Demise of Development Financial Institutions in India: Issues and Implications

The emerging economies in post colonial era faced a difficult choice of appropriate mechanism of channelizing the resources into development effort. Many of them had inherited capital starved primitive financial systems. Such systems could not be relied upon to allocate resources among competing demands in the economy. The task of institution building was too important to be left at the mercy of the market forces at the budding stage of development. In such a situation, several governments in Continental Europe and East Asian economies decided to take the matter into their hands and established institutions specifically to cater to the needs of financial resources for developmental effort. Such institutions were called Development Financial Institutions. Development financing is a risky business. It involves financing of infrastructure and industrial projects which usually have long gestation period. The long tenure of such loans has associated with its uncertainty as to performance of the loan asset. The repayment of the long term project loans is dependent on the performance of the project and cash flows arising from it rather than realisability of the collaterals. The project could go wrong for a variety of reasons, such as, technological obsolescence, market competition, change of government policies, natural calamities, poor management skills, poor infrastructure etc. The markets and banking institutions were highly averse to such uncertain outcome, besides without possessing enough information and skills to predict with any certainty the outcome. There were also cost considerations associated with such risky ventures. The long term loan comes with a high price tag due to the long term premium loaded into the pricing. In such a condition, long term financing would be scarce as well as costly so as to render the project financially unviable. DFIs were established with the government support to indemnify their losses as also the commitment for making available low cost resources for lending at the lower rate of interest than that demanded by the market for such risky projects. This arrangement worked well in the initial years of development. As the infrastructure building and industrialization got underway the financial system moved higher on the learning curve and acquired information and skills necessary for the appraisal of the long term projects, it also developed appetite for risk associated with long term projects. The intermediaries like banks and bond markets became sophisticated in risk management and also have certain advantages over the traditional DFIs such as low cost funds and benefit of diversification of loan portfolios. The government support to DFIs, in the meanwhile, was also declining either for fiscal reasons or in favour of building market efficiency. Therefore, towards the end of twentieth century, existence and role of DFIs began to be questioned. In several economies, having attained their developmental goals, DFIs were either restructured or repositioned, or they just faded away from the scene. The Indian experience has also traversed the same path. Although, India cannot be said to have achieved developmental goals yet, the government fiscal imperatives and market forces have forced for a reappraisal of policies and strategy with regard to the role of DFIs in the system. Therefore, it has also become the need of the hour to identify not only the nature and magnitude of requirement of development finance but also the various resources of long-term finance other than DFIs in Indian economy. Furthermore, sources of the supply of development or long term finance in the absence of DFIs are needed to be examined in terms of their availability and sufficiency. This paper aims at highlighting the issues and implications emerging out of demise of Development Financial Institutions in India by evaluating the views in favor and against the DFIs.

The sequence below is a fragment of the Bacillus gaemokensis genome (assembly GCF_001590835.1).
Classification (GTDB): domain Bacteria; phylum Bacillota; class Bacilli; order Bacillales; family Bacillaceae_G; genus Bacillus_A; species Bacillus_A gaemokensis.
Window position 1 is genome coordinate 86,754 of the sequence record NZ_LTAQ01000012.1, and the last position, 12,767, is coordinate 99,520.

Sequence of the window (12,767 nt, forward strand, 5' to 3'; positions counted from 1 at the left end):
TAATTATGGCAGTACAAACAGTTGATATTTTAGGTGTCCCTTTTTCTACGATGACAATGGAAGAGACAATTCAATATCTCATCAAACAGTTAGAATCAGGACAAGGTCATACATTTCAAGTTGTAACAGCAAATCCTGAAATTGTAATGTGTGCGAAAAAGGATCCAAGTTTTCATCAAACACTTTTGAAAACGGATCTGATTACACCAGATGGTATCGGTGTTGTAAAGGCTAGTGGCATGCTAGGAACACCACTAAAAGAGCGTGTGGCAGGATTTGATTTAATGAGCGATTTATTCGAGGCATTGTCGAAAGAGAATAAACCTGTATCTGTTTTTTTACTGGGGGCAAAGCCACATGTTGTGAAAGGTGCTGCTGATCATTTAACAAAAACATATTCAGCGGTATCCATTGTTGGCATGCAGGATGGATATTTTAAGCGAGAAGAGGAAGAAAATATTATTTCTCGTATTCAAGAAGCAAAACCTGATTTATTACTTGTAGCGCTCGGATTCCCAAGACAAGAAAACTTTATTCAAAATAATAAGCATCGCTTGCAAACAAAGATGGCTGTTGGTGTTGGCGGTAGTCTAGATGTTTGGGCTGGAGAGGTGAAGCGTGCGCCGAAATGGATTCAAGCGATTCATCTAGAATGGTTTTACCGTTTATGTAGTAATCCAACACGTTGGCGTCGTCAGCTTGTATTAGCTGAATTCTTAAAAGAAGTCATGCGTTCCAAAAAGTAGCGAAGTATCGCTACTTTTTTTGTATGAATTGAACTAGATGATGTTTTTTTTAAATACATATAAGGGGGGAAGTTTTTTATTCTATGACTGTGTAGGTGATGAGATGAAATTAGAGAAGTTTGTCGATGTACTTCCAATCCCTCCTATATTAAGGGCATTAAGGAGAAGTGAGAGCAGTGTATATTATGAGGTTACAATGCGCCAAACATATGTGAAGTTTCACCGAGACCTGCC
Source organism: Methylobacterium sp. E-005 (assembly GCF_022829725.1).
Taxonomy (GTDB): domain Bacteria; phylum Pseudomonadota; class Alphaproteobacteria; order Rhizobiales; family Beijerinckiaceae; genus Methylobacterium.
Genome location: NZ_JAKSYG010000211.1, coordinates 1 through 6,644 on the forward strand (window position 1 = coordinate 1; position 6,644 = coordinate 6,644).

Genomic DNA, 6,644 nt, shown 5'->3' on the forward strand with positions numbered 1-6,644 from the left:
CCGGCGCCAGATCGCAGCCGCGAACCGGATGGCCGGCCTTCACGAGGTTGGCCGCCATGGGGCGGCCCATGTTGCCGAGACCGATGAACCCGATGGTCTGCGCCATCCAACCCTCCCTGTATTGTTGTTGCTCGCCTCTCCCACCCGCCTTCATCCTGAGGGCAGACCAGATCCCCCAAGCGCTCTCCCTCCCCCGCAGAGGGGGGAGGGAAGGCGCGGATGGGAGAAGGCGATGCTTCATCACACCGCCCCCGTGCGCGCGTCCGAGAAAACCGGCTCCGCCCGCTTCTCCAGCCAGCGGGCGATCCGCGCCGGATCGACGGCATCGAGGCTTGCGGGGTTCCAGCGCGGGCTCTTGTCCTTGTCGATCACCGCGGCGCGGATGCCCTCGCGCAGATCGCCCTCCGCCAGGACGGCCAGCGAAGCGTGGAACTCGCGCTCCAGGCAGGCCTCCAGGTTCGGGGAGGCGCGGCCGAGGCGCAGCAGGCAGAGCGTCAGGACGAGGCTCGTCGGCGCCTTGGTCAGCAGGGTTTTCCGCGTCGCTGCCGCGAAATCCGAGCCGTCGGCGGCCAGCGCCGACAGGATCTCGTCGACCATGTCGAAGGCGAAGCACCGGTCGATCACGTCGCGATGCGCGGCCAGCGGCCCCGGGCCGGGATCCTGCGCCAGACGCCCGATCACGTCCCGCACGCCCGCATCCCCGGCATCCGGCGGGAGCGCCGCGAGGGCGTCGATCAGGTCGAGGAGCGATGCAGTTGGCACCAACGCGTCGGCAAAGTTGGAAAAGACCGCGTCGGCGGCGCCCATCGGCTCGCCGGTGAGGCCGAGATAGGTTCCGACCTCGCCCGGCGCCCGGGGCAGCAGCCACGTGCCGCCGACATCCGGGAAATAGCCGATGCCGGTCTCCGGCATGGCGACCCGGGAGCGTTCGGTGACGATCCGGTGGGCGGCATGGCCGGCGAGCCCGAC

Authors Name: 
Ms Renu Gupta